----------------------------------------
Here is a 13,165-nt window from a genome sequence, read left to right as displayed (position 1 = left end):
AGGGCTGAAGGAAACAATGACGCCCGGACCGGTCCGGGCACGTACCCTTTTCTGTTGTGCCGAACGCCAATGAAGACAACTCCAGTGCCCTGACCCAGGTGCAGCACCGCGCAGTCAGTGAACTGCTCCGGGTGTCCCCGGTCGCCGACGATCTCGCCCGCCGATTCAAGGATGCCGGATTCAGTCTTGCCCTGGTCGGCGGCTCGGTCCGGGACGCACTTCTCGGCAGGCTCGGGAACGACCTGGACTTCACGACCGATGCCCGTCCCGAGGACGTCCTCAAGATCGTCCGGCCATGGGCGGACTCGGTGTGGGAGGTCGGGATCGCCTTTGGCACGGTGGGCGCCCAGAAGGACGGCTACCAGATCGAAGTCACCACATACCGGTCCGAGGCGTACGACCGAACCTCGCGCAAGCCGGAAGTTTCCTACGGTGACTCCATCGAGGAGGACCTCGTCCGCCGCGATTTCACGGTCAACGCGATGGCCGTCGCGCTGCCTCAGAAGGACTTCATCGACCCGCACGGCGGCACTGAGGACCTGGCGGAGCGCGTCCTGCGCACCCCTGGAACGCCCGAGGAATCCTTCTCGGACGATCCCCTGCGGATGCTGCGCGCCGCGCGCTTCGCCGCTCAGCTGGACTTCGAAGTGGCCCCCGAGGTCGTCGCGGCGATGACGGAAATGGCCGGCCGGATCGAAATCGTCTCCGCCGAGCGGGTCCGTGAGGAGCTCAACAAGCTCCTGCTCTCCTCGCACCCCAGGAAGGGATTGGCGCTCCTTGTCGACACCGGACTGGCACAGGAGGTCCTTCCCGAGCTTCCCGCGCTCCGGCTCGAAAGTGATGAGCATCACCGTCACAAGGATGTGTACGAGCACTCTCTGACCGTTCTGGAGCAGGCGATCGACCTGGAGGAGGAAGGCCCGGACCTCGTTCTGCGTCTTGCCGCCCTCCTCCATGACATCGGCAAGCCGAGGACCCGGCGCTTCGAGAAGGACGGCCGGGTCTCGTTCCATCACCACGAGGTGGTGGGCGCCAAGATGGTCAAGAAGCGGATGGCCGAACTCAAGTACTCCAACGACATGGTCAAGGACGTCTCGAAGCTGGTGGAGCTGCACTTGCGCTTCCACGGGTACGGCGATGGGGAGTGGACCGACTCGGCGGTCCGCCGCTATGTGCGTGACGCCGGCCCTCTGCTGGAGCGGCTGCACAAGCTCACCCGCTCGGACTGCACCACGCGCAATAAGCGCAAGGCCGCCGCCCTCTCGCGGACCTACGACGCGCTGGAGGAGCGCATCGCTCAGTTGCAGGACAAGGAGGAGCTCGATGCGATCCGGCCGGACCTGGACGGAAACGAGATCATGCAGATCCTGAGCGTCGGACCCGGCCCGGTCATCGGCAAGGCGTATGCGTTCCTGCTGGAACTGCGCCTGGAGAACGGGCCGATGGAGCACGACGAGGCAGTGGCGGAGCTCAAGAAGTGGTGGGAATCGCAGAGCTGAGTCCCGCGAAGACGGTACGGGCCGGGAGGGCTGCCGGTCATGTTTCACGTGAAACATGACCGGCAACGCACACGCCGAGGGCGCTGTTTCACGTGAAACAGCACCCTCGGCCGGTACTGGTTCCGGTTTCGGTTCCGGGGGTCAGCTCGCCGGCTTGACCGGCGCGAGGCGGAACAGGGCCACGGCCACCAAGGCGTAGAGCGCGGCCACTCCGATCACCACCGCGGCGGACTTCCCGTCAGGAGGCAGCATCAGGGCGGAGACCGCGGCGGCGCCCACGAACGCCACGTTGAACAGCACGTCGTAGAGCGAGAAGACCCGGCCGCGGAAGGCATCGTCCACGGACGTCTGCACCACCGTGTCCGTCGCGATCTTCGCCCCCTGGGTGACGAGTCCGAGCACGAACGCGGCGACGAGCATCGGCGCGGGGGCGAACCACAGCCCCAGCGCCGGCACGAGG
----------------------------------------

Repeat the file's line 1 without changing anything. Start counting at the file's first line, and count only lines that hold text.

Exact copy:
Here is a 13,165-nt window from a genome sequence, read left to right as displayed (position 1 = left end):